When the crane picked up the A/C a Plane Captain reached in and put the handle down and the gear came out and locked without any power. They pinned the gear and it was towed back to the line with No trouble.
    When I got out of the Navy in July of 67 it was still in the hanger with many cannibalization tags hanging on it. I assume this is the same A/C you list Cause unknown BU# 142083. I was told it never flew again.
    I really enjoy your website and always have had many fond memories of the A4 as I was a P/C on them in the reserves at NAS Alameda, even before going on active duty and we handled hundreds of them on the Transit Line while I was stationed there.
    Mike Slusher (ADJ 4)

  • January 10, 1967
    A-4A BuNo 142171 - Lost on takeoff - LtCdr Ralph E. Shirey perished
    Long Beach, CA, Independent Press-Telegram article
    Long Beach, CA, Press-Telegram article

  • March 7, 1968
    LCdr. David Best, assigned to VA-776, perished in A-4B BuNo 142903 in a crash in the Arizona desert about 12 miles east of Needles, CA while flying a solo training mission.
    Redlands, CA, Redlands Daily Facts, Friday, March 8, 1968
    Long Beach, CA, Independent Press-Telegram, Friday, March 8, 1968

  • September 28, 1968
    Marine Capt. Glenn R. Ballenbach ejected from TA-4B BuNo 142944 40 miles southeast of Nellis AFB while on a trining flight.
    Hayward, CA, The Daily Review article

  • January 11, 1969
    Lt. Ronald C. Boch ejected from TA-4B BuNo 142920 and was recovered, 24 miles southwest of San Diego, CA following engine failure.
    Long Beach, CA, Independent Press-Telegram article

  • July 3, 1969
    Lt. Wesley Wayne Jewell perished when his A/C blew a tire while doing touch-and-gos at NALF Crows Landing and flipped on its side and burst into flames.
    Modesto, CA, The Modesto Bee, Friday, 4 July 1969.

  • August 15, 1969
    Marine Capt. C.R. Downing III ejected when his TA-4B BuNo 144870 caught fire following a practice bomb run in the Chocolate Mountains Range
    Yuma, AZ, The Sun article

  • 1970: Navy reserve training is discontinued on the base.

  • 1972: California Army National Guard and U.S. Army Reserve units are re-located to Los Alamitos.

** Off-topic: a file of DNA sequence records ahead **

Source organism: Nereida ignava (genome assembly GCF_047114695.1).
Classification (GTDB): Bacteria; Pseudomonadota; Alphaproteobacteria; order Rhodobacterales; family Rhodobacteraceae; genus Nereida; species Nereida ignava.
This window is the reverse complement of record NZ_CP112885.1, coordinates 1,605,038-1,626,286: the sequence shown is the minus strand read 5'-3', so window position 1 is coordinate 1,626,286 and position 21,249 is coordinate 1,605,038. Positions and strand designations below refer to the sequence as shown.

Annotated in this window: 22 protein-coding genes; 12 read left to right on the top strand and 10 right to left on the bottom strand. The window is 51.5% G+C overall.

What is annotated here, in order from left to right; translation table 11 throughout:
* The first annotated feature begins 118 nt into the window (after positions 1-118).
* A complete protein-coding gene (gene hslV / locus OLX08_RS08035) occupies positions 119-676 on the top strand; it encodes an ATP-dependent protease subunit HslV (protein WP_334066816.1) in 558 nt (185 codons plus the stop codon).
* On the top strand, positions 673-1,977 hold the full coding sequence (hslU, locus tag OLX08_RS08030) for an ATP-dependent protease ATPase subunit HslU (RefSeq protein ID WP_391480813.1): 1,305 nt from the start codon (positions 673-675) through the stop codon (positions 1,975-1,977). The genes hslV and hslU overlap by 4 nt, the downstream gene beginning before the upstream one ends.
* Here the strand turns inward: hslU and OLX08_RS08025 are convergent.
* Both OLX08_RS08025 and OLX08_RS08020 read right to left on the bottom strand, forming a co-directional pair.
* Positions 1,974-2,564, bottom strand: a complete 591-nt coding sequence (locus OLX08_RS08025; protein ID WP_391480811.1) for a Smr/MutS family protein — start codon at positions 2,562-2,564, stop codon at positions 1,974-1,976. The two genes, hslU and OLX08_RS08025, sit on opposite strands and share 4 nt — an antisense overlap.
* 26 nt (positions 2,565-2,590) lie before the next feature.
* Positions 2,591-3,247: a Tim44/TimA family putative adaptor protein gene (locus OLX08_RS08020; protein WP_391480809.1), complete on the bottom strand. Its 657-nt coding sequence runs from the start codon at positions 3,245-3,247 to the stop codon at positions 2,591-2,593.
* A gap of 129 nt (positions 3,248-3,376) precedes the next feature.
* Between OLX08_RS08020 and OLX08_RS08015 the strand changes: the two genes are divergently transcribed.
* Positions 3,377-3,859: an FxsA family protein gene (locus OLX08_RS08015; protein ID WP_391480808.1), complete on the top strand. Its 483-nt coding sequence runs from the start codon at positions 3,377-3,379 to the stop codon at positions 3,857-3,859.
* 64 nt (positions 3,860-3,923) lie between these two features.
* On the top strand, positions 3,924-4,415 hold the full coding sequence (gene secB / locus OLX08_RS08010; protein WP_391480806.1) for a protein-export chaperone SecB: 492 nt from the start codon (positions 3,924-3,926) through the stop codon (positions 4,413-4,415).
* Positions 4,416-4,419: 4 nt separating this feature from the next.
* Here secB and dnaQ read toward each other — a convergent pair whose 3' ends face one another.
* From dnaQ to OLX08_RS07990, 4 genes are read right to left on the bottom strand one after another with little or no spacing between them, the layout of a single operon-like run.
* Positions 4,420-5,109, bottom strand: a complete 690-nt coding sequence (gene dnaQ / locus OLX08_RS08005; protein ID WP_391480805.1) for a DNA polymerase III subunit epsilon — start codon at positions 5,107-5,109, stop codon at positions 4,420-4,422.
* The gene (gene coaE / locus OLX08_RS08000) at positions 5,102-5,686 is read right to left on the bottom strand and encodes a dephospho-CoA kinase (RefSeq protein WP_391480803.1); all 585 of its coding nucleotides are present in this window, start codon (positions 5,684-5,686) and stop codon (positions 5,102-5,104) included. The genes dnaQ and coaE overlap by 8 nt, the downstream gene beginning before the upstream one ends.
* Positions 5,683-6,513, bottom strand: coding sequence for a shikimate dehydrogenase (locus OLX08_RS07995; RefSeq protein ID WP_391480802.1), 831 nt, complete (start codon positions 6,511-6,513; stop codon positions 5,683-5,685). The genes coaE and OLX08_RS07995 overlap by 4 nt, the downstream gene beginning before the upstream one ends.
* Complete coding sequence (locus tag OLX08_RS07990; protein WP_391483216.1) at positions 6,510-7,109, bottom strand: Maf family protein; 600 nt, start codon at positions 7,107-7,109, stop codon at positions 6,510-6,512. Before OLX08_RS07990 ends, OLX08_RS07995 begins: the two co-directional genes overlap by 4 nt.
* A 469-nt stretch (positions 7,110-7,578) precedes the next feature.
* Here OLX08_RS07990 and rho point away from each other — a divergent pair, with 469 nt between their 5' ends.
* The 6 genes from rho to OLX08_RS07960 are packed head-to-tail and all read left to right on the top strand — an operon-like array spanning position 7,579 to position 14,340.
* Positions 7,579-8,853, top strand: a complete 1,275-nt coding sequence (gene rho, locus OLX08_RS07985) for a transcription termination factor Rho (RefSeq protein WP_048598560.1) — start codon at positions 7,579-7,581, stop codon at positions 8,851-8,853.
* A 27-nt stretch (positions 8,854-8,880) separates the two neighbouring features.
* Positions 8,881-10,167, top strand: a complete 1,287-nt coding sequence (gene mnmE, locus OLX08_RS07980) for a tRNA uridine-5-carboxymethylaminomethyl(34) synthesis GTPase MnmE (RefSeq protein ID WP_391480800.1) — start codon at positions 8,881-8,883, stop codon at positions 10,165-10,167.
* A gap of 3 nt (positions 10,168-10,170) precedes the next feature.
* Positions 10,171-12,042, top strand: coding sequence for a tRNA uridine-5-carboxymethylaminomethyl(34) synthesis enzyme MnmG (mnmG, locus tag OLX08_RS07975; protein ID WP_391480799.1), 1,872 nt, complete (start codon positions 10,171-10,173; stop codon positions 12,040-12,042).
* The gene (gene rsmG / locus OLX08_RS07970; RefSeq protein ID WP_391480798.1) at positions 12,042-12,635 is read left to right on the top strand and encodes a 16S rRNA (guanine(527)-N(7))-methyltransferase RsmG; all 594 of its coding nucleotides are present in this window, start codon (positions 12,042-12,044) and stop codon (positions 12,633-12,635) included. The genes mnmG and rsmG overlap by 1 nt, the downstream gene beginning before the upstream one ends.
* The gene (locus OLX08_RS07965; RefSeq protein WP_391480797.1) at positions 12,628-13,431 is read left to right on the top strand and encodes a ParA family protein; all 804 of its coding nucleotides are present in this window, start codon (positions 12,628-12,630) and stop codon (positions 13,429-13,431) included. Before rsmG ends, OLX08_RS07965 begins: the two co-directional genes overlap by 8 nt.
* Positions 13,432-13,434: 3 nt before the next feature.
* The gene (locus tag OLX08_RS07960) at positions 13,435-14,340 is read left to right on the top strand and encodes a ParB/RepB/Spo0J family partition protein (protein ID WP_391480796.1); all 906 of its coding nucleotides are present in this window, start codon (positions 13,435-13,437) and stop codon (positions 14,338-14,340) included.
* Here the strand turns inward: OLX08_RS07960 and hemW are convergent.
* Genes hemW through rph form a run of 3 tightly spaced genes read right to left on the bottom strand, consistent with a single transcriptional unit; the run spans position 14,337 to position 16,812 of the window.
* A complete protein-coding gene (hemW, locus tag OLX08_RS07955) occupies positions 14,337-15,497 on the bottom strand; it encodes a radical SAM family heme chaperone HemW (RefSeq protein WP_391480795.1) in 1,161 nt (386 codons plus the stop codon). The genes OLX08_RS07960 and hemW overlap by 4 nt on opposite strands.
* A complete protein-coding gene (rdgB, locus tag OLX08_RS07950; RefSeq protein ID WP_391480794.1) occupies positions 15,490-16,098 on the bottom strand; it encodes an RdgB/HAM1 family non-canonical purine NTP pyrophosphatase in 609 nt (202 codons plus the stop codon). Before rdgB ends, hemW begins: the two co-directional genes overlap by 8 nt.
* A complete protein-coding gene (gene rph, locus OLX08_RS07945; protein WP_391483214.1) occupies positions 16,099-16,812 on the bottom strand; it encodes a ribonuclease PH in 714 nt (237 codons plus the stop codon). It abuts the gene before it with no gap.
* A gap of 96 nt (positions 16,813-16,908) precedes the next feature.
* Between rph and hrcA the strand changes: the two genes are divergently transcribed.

• 1973: Californal Army National Guard becomes field operator.

  • JUL 2000: Los Alamitos Armed Forces Reserve Center is renamed to Los Almitos Joint Forces Training Center.

  • No data yet.


Webmaster note:
Prior to 1970, reserve aircraft belonged to the local NARTU or Reserve Naval Air Station. Except for those squadrons on active duty, as in Korea, no reserve squadron "owned" their aircraft, as they were assigned to the NARTU/Station. In 1970, during that reorganization of the reserves into the "Reserve Force" concept, each new squadron was made independent of NARTU (later called NAR), and assigned either to CVWR-20 or CVWR-30. All squadrons were then made in the image of active duty units, with the reserve unit Commanding Officer owning the aircraft and reporting to the CAG. On this site you will find all era reserve combat aircraft images in the appropriate squadron photo page, and only non-combat support aircraft images in the reserve station photo page.

Exceptions to the above rule are below, as these aircraft's unit assignment is unknown.

Circa 1960: NARTU Los Alamitos weekenders are greeted by a gag prop on Skyhawk BuNo 142194, 7L-17.
Naval Aviation News Photo.

BuNo 139938,
and A-4A, on the ramp.
Photo by Stephen Miller

JAN 1969:
Los Alamitos BuNo 142210.
Photographer is A. Hanson, from Gary Verver.

  • John Gabbard

page | by Dr. Radut